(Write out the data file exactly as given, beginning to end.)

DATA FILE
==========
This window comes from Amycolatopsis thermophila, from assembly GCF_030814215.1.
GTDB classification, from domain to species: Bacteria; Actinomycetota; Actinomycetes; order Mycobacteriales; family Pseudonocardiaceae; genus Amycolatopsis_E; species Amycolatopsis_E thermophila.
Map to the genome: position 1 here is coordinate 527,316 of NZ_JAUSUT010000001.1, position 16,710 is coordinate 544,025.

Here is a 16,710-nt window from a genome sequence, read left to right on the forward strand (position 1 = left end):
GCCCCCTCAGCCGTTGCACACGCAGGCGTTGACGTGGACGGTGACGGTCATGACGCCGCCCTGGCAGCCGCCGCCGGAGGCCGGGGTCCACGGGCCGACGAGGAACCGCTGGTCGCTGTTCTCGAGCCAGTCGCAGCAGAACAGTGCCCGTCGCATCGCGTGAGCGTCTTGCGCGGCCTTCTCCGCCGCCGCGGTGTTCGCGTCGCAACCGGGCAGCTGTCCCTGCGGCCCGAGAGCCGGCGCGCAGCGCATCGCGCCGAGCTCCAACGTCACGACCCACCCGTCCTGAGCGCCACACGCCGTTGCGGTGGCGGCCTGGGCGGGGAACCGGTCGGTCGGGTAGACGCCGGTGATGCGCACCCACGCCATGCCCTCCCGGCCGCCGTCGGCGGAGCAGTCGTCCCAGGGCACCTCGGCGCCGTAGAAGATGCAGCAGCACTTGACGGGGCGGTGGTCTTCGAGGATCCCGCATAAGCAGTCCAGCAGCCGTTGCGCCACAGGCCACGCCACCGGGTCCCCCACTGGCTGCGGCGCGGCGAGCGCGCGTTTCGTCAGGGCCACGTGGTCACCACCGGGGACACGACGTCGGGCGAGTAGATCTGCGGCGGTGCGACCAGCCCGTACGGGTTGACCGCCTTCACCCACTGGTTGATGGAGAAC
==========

This window comes from Amycolatopsis thermophila, from assembly GCF_030814215.1.
GTDB classification, from domain to species: Bacteria; Actinomycetota; Actinomycetes; order Mycobacteriales; family Pseudonocardiaceae; genus Amycolatopsis_E; species Amycolatopsis_E thermophila.
Map to the genome: position 1 here is coordinate 527,316 of NZ_JAUSUT010000001.1, position 16,710 is coordinate 544,025.

Here is a 16,710-nt window from a genome sequence, read left to right on the forward strand (position 1 = left end):
GCCCCCTCAGCCGTTGCACACGCAGGCGTTGACGTGGACGGTGACGGTCATGACGCCGCCCTGGCAGCCGCCGCCGGAGGCCGGGGTCCACGGGCCGACGAGGAACCGCTGGTCGCTGTTCTCGAGCCAGTCGCAGCAGAACAGTGCCCGTCGCATCGCGTGAGCGTCTTGCGCGGCCTTCTCCGCCGCCGCGGTGTTCGCGTCGCAACCGGGCAGCTGTCCCTGCGGCCCGAGAGCCGGCGCGCAGCGCATCGCGCCGAGCTCCAACGTCACGACCCACCCGTCCTGAGCGCCACACGCCGTTGCGGTGGCGGCCTGGGCGGGGAACCGGTCGGTCGGGTAGACGCCGGTGATGCGCACCCACGCCATGCCCTCCCGGCCGCCGTCGGCGGAGCAGTCGTCCCAGGGCACCTCGGCGCCGTAGAAGATGCAGCAGCACTTGACGGGGCGGTGGTCTTCGAGGATCCCGCATAAGCAGTCCAGCAGCCGTTGCGCCACAGGCCACGCCACCGGGTCCCCCACTGGCTGCGGCGCGGCGAGCGCGCGTTTCGTCAGGGCCACGTGGTCACCACCGGGGACACGACGTCGGGCGAGTAGATCTGCGGCGGTGCGACCAGCCCGTACGGGTTGACCGCCTTCACCCACTGGTTGATGGAGAAC